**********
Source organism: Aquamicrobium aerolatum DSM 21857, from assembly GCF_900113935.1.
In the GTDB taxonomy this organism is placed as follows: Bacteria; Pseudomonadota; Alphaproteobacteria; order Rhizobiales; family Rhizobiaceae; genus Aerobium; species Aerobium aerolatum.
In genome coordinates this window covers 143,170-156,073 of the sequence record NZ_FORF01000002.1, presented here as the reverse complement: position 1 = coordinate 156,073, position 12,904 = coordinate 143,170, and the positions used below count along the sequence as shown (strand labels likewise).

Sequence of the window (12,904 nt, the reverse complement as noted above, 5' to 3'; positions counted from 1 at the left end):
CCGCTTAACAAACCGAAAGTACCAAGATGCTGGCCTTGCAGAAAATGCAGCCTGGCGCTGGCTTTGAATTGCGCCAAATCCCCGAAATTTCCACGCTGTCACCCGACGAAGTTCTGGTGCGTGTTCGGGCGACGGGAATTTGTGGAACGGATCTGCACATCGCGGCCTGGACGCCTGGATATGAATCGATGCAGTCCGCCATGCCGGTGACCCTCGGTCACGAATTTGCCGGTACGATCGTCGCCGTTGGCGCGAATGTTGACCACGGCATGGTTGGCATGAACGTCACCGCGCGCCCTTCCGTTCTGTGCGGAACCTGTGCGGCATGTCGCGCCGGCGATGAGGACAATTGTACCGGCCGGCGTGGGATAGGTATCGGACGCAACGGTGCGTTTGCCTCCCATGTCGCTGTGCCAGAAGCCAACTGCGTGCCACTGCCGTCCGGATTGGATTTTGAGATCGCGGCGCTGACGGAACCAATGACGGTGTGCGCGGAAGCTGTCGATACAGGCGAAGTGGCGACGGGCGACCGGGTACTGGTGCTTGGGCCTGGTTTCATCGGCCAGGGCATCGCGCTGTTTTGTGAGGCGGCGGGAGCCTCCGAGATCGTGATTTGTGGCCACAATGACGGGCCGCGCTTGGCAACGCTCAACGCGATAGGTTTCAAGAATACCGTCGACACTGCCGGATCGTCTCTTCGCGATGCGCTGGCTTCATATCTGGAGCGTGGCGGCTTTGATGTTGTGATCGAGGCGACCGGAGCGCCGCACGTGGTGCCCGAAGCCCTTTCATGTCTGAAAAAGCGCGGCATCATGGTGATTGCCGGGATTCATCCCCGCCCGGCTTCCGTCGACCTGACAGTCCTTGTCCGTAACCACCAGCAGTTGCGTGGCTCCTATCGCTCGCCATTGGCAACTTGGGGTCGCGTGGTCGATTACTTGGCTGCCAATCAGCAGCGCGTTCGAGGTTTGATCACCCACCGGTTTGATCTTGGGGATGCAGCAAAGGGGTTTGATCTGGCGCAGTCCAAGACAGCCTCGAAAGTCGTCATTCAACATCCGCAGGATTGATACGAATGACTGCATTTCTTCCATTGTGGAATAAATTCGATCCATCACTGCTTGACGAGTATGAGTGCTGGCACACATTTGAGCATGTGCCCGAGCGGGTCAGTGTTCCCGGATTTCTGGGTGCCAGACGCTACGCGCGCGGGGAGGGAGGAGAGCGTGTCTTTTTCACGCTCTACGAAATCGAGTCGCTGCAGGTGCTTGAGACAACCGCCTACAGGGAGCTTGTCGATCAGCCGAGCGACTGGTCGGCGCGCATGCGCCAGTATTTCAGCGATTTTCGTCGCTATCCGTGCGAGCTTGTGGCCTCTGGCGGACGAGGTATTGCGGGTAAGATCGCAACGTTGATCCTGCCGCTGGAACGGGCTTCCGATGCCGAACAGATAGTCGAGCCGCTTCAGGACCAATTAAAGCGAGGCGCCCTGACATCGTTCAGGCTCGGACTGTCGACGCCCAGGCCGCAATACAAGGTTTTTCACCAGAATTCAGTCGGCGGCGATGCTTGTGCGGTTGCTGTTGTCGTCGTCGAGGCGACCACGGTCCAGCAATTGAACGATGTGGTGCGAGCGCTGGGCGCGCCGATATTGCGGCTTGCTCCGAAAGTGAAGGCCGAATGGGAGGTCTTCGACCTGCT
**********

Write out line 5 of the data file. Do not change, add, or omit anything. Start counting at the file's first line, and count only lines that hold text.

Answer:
CCGCTTAACAAACCGAAAGTACCAAGATGCTGGCCTTGCAGAAAATGCAGCCTGGCGCTGGCTTTGAATTGCGCCAAATCCCCGAAATTTCCACGCTGTCACCCGACGAAGTTCTGGTGCGTGTTCGGGCGACGGGAATTTGTGGAACGGATCTGCACATCGCGGCCTGGACGCCTGGATATGAATCGATGCAGTCCGCCATGCCGGTGACCCTCGGTCACGAATTTGCCGGTACGATCGTCGCCGTTGGCGCGAATGTTGACCACGGCATGGTTGGCATGAACGTCACCGCGCGCCCTTCCGTTCTGTGCGGAACCTGTGCGGCATGTCGCGCCGGCGATGAGGACAATTGTACCGGCCGGCGTGGGATAGGTATCGGACGCAACGGTGCGTTTGCCTCCCATGTCGCTGTGCCAGAAGCCAACTGCGTGCCACTGCCGTCCGGATTGGATTTTGAGATCGCGGCGCTGACGGAACCAATGACGGTGTGCGCGGAAGCTGTCGATACAGGCGAAGTGGCGACGGGCGACCGGGTACTGGTGCTTGGGCCTGGTTTCATCGGCCAGGGCATCGCGCTGTTTTGTGAGGCGGCGGGAGCCTCCGAGATCGTGATTTGTGGCCACAATGACGGGCCGCGCTTGGCAACGCTCAACGCGATAGGTTTCAAGAATACCGTCGACACTGCCGGATCGTCTCTTCGCGATGCGCTGGCTTCATATCTGGAGCGTGGCGGCTTTGATGTTGTGATCGAGGCGACCGGAGCGCCGCACGTGGTGCCCGAAGCCCTTTCATGTCTGAAAAAGCGCGGCATCATGGTGATTGCCGGGATTCATCCCCGCCCGGCTTCCGTCGACCTGACAGTCCTTGTCCGTAACCACCAGCAGTTGCGTGGCTCCTATCGCTCGCCATTGGCAACTTGGGGTCGCGTGGTCGATTACTTGGCTGCCAATCAGCAGCGCGTTCGAGGTTTGATCACCCACCGGTTTGATCTTGGGGATGCAGCAAAGGGGTTTGATCTGGCGCAGTCCAAGACAGCCTCGAAAGTCGTCATTCAACATCCGCAGGATTGATACGAATGACTGCATTTCTTCCATTGTGGAATAAATTCGATCCATCACTGCTTGACGAGTATGAGTGCTGGCACACATTTGAGCATGTGCCCGAGCGGGTCAGTGTTCCCGGATTTCTGGGTGCCAGACGCTACGCGCGCGGGGAGGGAGGAGAGCGTGTCTTTTTCACGCTCTACGAAATCGAGTCGCTGCAGGTGCTTGAGACAACCGCCTACAGGGAGCTTGTCGATCAGCCGAGCGACTGGTCGGCGCGCATGCGCCAGTATTTCAGCGATTTTCGTCGCTATCCGTGCGAGCTTGTGGCCTCTGGCGGACGAGGTATTGCGGGTAAGATCGCAACGTTGATCCTGCCGCTGGAACGGGCTTCCGATGCCGAACAGATAGTCGAGCCGCTTCAGGACCAATTAAAGCGAGGCGCCCTGACATCGTTCAGGCTCGGACTGTCGACGCCCAGGCCGCAATACAAGGTTTTTCACCAGAATTCAGTCGGCGGCGATGCTTGTGCGGTTGCTGTTGTCGTCGTCGAGGCGACCACGGTCCAGCAATTGAACGATGTGGTGCGAGCGCTGGGCGCGCCGATATTGCGGCTTGCTCCGAAAGTGAAGGCCGAATGGGAGGTCTTCGACCTGCT